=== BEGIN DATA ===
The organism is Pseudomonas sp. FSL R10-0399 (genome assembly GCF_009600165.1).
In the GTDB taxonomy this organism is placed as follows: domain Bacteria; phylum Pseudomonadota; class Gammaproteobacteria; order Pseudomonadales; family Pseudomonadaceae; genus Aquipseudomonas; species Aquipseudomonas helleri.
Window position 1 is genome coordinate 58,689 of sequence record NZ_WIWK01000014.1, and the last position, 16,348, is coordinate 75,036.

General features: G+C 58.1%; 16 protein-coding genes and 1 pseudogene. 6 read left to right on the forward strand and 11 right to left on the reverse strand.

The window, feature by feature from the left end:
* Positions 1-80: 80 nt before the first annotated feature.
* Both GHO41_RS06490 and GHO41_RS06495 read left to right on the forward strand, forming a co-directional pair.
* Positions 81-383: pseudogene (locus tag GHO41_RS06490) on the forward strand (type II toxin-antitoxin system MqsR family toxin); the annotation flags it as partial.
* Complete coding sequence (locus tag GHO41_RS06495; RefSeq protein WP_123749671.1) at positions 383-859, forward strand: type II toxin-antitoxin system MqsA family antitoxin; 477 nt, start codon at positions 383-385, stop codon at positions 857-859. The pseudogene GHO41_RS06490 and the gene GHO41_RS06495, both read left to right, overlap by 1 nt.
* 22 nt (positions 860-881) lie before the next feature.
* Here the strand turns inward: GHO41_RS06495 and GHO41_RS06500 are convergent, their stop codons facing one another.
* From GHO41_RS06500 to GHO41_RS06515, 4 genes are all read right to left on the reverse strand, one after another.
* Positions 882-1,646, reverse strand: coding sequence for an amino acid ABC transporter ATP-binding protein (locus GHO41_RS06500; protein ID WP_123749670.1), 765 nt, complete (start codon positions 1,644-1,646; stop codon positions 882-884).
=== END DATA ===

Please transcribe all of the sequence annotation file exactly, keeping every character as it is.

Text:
The organism is Pseudomonas sp. FSL R10-0399 (genome assembly GCF_009600165.1).
In the GTDB taxonomy this organism is placed as follows: domain Bacteria; phylum Pseudomonadota; class Gammaproteobacteria; order Pseudomonadales; family Pseudomonadaceae; genus Aquipseudomonas; species Aquipseudomonas helleri.
Window position 1 is genome coordinate 58,689 of sequence record NZ_WIWK01000014.1, and the last position, 16,348, is coordinate 75,036.

General features: G+C 58.1%; 16 protein-coding genes and 1 pseudogene. 6 read left to right on the forward strand and 11 right to left on the reverse strand.

The window, feature by feature from the left end:
* Positions 1-80: 80 nt before the first annotated feature.
* Both GHO41_RS06490 and GHO41_RS06495 read left to right on the forward strand, forming a co-directional pair.
* Positions 81-383: pseudogene (locus tag GHO41_RS06490) on the forward strand (type II toxin-antitoxin system MqsR family toxin); the annotation flags it as partial.
* Complete coding sequence (locus tag GHO41_RS06495; RefSeq protein WP_123749671.1) at positions 383-859, forward strand: type II toxin-antitoxin system MqsA family antitoxin; 477 nt, start codon at positions 383-385, stop codon at positions 857-859. The pseudogene GHO41_RS06490 and the gene GHO41_RS06495, both read left to right, overlap by 1 nt.
* 22 nt (positions 860-881) lie before the next feature.
* Here the strand turns inward: GHO41_RS06495 and GHO41_RS06500 are convergent, their stop codons facing one another.
* From GHO41_RS06500 to GHO41_RS06515, 4 genes are all read right to left on the reverse strand, one after another.
* Positions 882-1,646, reverse strand: coding sequence for an amino acid ABC transporter ATP-binding protein (locus GHO41_RS06500; protein ID WP_123749670.1), 765 nt, complete (start codon positions 1,644-1,646; stop codon positions 882-884).